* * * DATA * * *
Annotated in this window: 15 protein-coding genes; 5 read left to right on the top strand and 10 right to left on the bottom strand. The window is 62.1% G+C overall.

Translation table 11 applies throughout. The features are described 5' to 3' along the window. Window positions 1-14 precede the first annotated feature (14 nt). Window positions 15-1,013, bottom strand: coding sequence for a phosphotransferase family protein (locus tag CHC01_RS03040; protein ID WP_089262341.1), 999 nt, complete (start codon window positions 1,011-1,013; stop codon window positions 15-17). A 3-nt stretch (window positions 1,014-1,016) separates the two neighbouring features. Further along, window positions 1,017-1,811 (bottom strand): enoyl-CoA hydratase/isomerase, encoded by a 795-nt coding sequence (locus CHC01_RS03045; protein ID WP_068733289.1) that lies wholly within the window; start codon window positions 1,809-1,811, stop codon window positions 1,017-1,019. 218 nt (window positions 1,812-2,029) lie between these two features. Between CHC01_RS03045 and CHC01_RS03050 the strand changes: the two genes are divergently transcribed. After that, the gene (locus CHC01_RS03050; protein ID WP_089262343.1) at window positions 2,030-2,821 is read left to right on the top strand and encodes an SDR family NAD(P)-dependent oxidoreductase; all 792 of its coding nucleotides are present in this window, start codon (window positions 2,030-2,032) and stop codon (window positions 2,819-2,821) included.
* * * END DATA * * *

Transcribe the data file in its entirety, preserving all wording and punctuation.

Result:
Annotated in this window: 15 protein-coding genes; 5 read left to right on the top strand and 10 right to left on the bottom strand. The window is 62.1% G+C overall.

Translation table 11 applies throughout. The features are described 5' to 3' along the window. Window positions 1-14 precede the first annotated feature (14 nt). Window positions 15-1,013, bottom strand: coding sequence for a phosphotransferase family protein (locus tag CHC01_RS03040; protein ID WP_089262341.1), 999 nt, complete (start codon window positions 1,011-1,013; stop codon window positions 15-17). A 3-nt stretch (window positions 1,014-1,016) separates the two neighbouring features. Further along, window positions 1,017-1,811 (bottom strand): enoyl-CoA hydratase/isomerase, encoded by a 795-nt coding sequence (locus CHC01_RS03045; protein ID WP_068733289.1) that lies wholly within the window; start codon window positions 1,809-1,811, stop codon window positions 1,017-1,019. 218 nt (window positions 1,812-2,029) lie between these two features. Between CHC01_RS03045 and CHC01_RS03050 the strand changes: the two genes are divergently transcribed. After that, the gene (locus CHC01_RS03050; protein ID WP_089262343.1) at window positions 2,030-2,821 is read left to right on the top strand and encodes an SDR family NAD(P)-dependent oxidoreductase; all 792 of its coding nucleotides are present in this window, start codon (window positions 2,030-2,032) and stop codon (window positions 2,819-2,821) included.